The Not-So-Cold Hard Facts About What is Happening to the Environment

By: Vivian Shillingsburg

Reading the title of this article, you are probably thinking that this is going to be another one of those annoying “You’re doing everything wrong” types of environment articles that will tell you to change your whole lifestyle and to stop eating and doing everything you enjoy. This is not going to be one of them. This article is just going to give you a push in the right direction, inform you about what is really happening, and how to make an impact without any major sacrifices.

Food

Believe it or not, you don’t have to go vegan or vegetarian to make an impact. If you love meat, you don’t have to stop eating it completely. Purchasing meat from local farms does have a big impact. Their meat is fresher than mass-produced meat,0 and it doesn’t have any added preservatives or unhealthy processed parts of an animal. Buying locally also conserves fuel. Instead of hauling the meat to a slaughterhouse, then to a processing plant, then to a grocery store that is more than likely across the country, the farmer can simply drive the meat to a farmers market or local grocery store where you can buy the meat and support the farmer, his family, and local businesses and farms. Family farms also use less carbon monoxide, pesticides, and other environmentally harmful chemicals. Using less machines and processing plants has a positive impact on the environment. This also applies to fruits and vegetables. It is less expensive to buy fresh foods at farmers’ markets than it is to buy them at a grocery store. 

Plastic

Nearly everyone has seen the picture of the turtle with a straw in its nostrils or down its throat, so many have bought a metal straw. While, yes, it is helpful, it isn’t the main problem. Sea animals don’t know the difference between plastic and food. A lot of sea animals eat things like jellyfish, squid, shrimp, and other things that can easily look like plastic. Plastic doesn’t just affect sea animals, it also affects land animals. Birds mistake things like wrappers, six-pack rings, and ribbon as nesting material. Animals like deer and bear mistake it as food or their prey might have a steady diet of plastic, which would kill them and their hungry predator.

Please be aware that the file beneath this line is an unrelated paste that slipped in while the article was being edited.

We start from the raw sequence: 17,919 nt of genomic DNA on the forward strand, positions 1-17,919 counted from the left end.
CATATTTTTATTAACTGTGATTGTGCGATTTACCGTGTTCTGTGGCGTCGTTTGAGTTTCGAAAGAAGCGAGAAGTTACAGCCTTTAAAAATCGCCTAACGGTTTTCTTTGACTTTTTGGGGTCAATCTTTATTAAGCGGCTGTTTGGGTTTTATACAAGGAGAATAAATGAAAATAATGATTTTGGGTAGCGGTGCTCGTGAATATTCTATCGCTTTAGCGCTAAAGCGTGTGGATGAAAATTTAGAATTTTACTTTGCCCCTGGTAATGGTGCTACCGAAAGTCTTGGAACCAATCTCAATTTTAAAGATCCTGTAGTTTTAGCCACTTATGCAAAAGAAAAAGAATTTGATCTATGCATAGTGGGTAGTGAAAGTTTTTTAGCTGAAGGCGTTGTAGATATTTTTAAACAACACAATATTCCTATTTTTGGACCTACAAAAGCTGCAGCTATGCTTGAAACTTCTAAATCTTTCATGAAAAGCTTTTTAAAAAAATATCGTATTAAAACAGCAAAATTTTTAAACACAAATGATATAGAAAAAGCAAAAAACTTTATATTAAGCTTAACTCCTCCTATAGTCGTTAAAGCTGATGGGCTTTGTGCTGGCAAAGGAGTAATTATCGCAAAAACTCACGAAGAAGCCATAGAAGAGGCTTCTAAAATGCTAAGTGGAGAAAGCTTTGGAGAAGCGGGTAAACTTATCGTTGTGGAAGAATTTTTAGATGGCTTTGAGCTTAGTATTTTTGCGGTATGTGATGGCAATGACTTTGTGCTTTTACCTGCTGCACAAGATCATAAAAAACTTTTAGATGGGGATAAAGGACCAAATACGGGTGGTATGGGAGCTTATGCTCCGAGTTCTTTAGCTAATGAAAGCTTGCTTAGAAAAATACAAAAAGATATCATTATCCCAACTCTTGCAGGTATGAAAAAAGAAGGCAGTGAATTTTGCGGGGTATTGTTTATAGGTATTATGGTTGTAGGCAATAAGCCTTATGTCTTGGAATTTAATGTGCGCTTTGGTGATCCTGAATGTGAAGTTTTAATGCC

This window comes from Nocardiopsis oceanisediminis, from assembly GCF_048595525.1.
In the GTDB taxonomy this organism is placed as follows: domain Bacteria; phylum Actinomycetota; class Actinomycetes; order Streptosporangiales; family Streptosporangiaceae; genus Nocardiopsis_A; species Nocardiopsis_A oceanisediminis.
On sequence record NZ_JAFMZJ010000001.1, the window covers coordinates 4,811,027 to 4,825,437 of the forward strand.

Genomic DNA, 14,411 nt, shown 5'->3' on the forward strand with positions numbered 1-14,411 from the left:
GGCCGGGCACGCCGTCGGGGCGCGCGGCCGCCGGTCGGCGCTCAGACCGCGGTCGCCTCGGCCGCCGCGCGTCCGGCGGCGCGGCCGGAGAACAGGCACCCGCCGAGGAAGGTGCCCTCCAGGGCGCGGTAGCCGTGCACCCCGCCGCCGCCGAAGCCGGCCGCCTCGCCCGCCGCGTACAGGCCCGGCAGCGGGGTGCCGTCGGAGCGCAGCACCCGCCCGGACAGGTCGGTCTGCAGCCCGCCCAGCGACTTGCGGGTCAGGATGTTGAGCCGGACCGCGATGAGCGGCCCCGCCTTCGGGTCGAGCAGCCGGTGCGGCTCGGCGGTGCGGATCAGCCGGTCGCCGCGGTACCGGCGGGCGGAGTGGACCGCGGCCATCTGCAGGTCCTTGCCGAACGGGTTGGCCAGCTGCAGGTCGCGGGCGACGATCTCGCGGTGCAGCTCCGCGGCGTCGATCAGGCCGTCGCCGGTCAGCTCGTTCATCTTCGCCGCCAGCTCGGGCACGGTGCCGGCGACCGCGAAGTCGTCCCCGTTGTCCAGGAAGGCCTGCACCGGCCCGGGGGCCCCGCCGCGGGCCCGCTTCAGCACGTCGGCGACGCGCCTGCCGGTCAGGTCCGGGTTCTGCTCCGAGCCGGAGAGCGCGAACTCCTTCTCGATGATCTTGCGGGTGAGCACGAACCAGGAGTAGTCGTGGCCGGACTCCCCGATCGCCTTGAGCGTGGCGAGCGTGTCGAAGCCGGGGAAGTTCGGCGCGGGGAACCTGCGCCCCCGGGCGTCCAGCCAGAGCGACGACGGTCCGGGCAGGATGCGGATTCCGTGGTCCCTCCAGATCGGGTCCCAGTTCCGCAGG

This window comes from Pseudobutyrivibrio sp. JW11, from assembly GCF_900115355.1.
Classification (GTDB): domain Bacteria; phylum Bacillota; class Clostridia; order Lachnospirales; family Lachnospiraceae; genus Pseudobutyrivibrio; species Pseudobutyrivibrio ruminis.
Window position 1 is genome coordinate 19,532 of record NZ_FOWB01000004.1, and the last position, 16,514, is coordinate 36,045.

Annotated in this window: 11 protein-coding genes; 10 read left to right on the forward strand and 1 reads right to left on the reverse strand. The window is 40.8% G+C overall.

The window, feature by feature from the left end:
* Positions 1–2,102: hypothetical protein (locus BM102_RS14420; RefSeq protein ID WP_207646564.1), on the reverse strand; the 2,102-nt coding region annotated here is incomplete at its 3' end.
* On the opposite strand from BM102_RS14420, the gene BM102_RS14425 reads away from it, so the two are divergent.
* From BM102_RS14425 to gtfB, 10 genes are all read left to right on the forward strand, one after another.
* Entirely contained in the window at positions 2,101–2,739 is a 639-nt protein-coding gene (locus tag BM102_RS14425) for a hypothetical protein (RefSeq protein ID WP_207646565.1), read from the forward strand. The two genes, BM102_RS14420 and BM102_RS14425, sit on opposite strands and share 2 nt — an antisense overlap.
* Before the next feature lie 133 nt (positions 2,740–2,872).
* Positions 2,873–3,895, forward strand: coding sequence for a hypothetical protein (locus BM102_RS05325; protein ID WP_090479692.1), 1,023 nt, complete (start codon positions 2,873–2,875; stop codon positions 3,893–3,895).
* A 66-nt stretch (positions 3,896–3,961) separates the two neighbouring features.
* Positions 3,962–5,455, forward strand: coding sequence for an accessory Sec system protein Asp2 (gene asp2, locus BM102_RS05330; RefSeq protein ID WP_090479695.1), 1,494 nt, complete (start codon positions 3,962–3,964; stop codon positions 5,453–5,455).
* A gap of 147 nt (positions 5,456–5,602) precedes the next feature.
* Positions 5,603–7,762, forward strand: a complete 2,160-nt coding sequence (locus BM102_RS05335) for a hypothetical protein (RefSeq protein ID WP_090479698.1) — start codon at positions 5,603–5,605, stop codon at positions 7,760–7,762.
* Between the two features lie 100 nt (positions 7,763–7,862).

Plastic doesn’t just harm animals; it also harms us. To make plastic, you have to burn fossil fuels. Burning fossil fuels sends greenhouse gases into the air, which burns holes into the atmosphere and causes acid rain. Greenhouse gases are also released when you throw your plastic away and it ends up in a landfill. That one little piece of plastic could take at least 30 years to decompose, and all the while, it’s releasing these gases into the soil, which goes to our groundwater, which means that we are drinking plastic. Scary, right? The average human consumes 50,000 plastic particles a year, and these plastic products never go away. It takes a plastic bag 20 to 30 years to decompose, so you might want to put your sandwich in a reusable container next time you make your lunch. It takes plastic bottles at least 450 years to decompose, so instead of grabbing a plastic water bottle every day as you’re leaving your house for school, fill up a reusable water bottle the night before. Those plastic forks in the cafeteria can take 1,000 years to decompose, so just pack a fork from home next time your meal requires one. And next time you have a party, refrain from buying balloons, especially mylar balloons because they never go away. These small actions could have an enormous impact on the environment. 

As I said at the beginning of this article, you don’t have to make giant lifestyle changes to make a huge and positive impact. If you can challenge yourself to do one of these things every week, and make a habit out of it, you won’t even notice the change. These small, simple, tasks can really have a big effect, and it will feel really good to do it. I challenge you to try at least one of these the next chance you get. It will make a world of difference. 

 

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